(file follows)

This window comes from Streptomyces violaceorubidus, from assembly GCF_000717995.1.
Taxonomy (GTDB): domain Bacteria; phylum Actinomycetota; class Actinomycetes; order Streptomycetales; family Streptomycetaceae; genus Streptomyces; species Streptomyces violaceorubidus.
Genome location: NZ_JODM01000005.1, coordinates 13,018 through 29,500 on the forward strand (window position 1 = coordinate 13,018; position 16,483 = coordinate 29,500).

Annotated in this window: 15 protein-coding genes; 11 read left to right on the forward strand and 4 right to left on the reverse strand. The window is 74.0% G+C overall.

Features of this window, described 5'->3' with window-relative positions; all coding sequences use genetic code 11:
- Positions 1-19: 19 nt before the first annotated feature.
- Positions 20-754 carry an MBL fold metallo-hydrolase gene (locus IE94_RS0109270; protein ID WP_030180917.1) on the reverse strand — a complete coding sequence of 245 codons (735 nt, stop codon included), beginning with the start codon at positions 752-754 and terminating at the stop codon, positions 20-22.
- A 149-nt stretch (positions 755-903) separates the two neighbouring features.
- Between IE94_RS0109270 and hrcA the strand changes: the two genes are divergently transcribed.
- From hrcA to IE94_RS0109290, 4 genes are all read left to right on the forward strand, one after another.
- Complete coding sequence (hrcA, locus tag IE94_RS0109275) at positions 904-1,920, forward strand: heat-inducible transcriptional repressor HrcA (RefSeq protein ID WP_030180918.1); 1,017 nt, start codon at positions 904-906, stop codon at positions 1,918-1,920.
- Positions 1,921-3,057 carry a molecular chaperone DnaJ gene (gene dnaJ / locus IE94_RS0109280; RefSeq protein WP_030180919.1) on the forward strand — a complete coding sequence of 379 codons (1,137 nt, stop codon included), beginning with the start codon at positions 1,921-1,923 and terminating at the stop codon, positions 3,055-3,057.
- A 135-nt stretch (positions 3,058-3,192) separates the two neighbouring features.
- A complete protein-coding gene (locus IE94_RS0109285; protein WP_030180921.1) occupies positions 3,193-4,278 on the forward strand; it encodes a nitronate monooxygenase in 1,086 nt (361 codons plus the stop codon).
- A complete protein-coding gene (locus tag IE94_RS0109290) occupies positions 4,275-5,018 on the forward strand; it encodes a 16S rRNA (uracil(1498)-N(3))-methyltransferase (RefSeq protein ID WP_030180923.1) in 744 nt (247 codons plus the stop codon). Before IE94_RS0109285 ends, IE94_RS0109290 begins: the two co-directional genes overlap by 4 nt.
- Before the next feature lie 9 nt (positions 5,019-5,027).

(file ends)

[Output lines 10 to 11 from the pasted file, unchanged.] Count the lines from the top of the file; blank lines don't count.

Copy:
- From hrcA to IE94_RS0109290, 4 genes are all read left to right on the forward strand, one after another.
- Complete coding sequence (hrcA, locus tag IE94_RS0109275) at positions 904-1,920, forward strand: heat-inducible transcriptional repressor HrcA (RefSeq protein ID WP_030180918.1); 1,017 nt, start codon at positions 904-906, stop codon at positions 1,918-1,920.